As an alternative to or in addition to heating the stent in the furnace, the stent can be heat-treated by addressing the stent with a laser, an electron beam, or other focal heating sources. In certain embodiments, RF or inductive heating techniques can be employed in order to heat the stent. Due to the precision of these heating sources, for example, they can advantageously be used to heat-treat substantially only selected regions of the stent. This allows first and second portions 21, 23 to be in contact with the diffusible element while only heat-treating first portion 21, for example. As a result, the diffusible element is only substantially diffused into first portion 21 of the stent. Deposition of materials and laser heating are described, for example, in commonly assigned U.S. Ser. No. 10/732,492, filed Dec. 10, 2003, and entitled “Medical Devices and Methods of Making the Same,” which are incorporated herein by reference.
The amount of diffusible element that is diffused into the stent during the heat-treatment can be a function of heating time and heating temperature. More specifically, the amount of diffusible element diffused into the stent can increase with heating time and heating temperature. Thus, in order to vary the physical properties across the stent, portions of the stent can be subjected to heat-treatment for different periods of time and/or at different temperatures. For example, first portion 21 can be heated for a longer period of time and/or at a higher temperature than second portion 23 such that first portion exhibits greater strength and/or ductility than second portion 23.
In some embodiments, stent 20 (or desired portions of stent 20) is heated at a partial pressure of about 10−5 mbar or less. As noted above, stent 20 (or desired portions of stent 20) can be contacted with the diffusible element by being placed within a gas chamber filled with the diffusible element (e.g., oxygen) in a gaseous form. In such embodiments, stent 20 can be heated at a partial pressure of about 10−8 mbar or less. As a result, diffusion of the diffusible element is not substantially caused by the atmosphere alone (e.g., the gas within the gas chamber). Thus, diffusion of the diffusible element can be controlled by the parameters of the heat-treatment (e.g., the heating time and heating temperature).
Stent 20 can be used, e.g., delivered and expanded, using a catheter delivery system. Catheter systems are described in, for example, Wang U.S. Pat. No. 5,195,969, Hamlin U.S. Pat. No. 5,270,086, and Raeder-Devens, U.S. Pat. No. 6,726,712, which are incorporated herein by reference. Stents and stent delivery are also exemplified by the RadiusŪ or SymbiotŪ systems, available from Boston Scientific Scimed, Maple Grove, Minn.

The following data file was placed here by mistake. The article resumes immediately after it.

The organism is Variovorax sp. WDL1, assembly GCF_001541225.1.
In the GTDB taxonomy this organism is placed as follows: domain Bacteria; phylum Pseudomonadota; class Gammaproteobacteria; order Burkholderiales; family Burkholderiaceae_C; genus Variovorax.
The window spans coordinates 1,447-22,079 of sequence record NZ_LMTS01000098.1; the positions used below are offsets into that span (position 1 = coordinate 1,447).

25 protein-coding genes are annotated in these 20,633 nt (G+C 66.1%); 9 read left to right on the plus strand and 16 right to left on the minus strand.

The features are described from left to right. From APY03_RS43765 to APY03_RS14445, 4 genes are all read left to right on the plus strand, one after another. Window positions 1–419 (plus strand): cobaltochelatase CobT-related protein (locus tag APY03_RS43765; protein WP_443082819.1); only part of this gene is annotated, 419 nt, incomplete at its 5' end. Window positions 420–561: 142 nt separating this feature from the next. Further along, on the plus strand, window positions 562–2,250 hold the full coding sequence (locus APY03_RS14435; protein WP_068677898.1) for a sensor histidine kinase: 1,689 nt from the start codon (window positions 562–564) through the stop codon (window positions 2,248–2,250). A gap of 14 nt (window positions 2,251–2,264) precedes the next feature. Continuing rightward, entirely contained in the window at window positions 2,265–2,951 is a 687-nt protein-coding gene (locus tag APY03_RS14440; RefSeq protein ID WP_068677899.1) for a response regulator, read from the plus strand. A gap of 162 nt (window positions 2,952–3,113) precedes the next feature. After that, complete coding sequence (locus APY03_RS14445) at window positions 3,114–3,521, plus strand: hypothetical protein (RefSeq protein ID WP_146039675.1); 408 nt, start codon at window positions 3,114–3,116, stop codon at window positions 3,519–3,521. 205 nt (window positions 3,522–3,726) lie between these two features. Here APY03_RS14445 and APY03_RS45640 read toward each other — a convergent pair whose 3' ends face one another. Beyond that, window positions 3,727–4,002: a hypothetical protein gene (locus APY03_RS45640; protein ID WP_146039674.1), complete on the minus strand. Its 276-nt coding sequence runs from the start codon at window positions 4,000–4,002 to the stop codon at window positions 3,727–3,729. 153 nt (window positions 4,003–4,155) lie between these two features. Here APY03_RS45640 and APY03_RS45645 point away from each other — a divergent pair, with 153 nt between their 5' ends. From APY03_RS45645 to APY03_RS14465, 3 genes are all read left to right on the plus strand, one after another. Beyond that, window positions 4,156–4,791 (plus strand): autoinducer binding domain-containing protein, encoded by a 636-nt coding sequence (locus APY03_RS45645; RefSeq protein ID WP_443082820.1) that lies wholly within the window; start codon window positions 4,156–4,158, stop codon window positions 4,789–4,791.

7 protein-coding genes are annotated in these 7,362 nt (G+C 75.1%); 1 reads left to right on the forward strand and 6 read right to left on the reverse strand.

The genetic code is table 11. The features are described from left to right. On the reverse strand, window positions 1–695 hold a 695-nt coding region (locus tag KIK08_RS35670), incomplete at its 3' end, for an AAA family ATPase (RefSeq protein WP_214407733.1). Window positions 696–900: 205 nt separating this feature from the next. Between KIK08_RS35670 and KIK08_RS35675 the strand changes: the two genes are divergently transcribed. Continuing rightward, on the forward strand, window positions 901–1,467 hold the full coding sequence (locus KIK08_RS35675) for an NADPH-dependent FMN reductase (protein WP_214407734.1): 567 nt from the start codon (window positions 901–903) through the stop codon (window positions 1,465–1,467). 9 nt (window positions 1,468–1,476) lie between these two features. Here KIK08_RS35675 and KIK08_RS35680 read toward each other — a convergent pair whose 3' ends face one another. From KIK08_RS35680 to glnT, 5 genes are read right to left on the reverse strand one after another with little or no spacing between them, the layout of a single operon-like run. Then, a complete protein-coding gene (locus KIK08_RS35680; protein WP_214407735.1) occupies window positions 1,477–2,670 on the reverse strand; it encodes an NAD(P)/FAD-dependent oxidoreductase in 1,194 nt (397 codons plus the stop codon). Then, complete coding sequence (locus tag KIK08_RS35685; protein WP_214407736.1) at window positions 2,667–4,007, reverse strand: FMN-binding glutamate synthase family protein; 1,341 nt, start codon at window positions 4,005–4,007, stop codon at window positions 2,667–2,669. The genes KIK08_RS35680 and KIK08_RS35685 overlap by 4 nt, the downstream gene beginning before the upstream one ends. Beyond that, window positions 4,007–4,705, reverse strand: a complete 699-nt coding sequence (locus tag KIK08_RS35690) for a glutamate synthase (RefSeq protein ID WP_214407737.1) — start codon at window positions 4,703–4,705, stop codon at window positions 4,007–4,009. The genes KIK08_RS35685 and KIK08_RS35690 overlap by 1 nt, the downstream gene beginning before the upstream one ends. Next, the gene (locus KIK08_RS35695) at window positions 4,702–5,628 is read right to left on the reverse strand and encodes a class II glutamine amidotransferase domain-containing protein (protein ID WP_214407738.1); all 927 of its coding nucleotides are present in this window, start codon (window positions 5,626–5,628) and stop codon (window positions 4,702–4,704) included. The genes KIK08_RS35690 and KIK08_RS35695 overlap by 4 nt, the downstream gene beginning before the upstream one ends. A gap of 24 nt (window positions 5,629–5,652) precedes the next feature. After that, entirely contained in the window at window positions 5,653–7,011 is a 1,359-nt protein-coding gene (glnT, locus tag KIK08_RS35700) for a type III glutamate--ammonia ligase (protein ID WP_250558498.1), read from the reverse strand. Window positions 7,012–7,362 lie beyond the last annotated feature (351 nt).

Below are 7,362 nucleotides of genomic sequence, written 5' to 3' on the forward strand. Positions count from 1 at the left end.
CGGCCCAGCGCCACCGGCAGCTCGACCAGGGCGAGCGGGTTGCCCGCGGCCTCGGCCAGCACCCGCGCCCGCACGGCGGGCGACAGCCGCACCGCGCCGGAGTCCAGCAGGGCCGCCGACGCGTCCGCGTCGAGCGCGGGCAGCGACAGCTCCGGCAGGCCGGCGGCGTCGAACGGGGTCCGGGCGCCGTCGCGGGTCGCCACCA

Stent 20 can be of any desired size and shape (e.g., coronary stents, aortic stents, peripheral vascular stents, gastrointestinal stents, urology stents, and neurology stents). Depending on the application, stent 20 can have a diameter of between, for example, 1 mm to 46 mm. In certain embodiments, a coronary stent can have an expanded diameter of from about 2 mm to about 6 mm. In some embodiments, a peripheral stent can have an expanded diameter of from about 5 mm to about 24 mm. In certain embodiments, a gastrointestinal and/or urology stent can have an expanded diameter of from about 6 mm to about 30 mm. In some embodiments, a neurology stent can have an expanded diameter of from about 1 mm to about 12 mm. An abdominal aortic aneurysm (AAA) stent and a thoracic aortic aneurysm (TAA) stent can have a diameter from about 20 mm to about 46 mm. A renal stent can have a diameter from about 8 mm to about 12 mm. Stent 20 can be balloon-expandable, self-expandable, or a combination of both (e.g., U.S. Pat. No. 5,366,504).
While a number of embodiments have been described above, the invention is not so limited.
As an example, while first portion 21 as described above is the proximal portion of stent 20, in other embodiments, first portion 21 can be formed anywhere along the stent. For example, first portion 21 can be formed at an intermediate portion of a stent or at distal portion of a stent. First portion 21 can include substantially the entire stent to form a hard stent. In some embodiments, a stent can include multiple discrete first portions 21.
A stent having a concentration gradient of diffusible elements can be formed. For example, a stent can include a central portion having a first concentration of a diffusible element, and side portions having a concentration gradient of the diffusible element less than the first concentration. The concentrations can decrease (e.g., linearly) from the central portion to the side portions to provide a stent with a strong central portion and flexible end portions.
Other methods of incorporating diffusible elements can also be used. For example, the diffusible elements can be incorporated using ion beam assisted deposition techniques.
Stent 20 can also be a part of a covered stent or a stent-graft. In other embodiments, stent 20 can include and/or be attached to a biocompatible, non-porous or semi-porous polymer matrix made of polytetrafluoroethylene (PTFE), expanded PTFE, polyethylene, urethane, or polypropylene.
Stent 20 can include a releasable therapeutic agent, drug, or a pharmaceutically active compound, such as described in U.S. Pat. No. 5,674,242, U.S. Ser. No. 09/895,415, filed Jul. 2, 2001, and U.S. Ser. No. 10/232,265, filed Aug. 30, 2002. The therapeutic agents, drugs, or pharmaceutically active compounds can include, for example, anti-thrombogenic agents, antioxidants, anti-inflammatory agents, anesthetic agents, anti-coagulants, and antibiotics. Alternatively or additionally, stent 20 can include a ceramic layer, such as iridium oxide, as described in U.S. Pat. Nos. 6,387,121 and 6,245,104.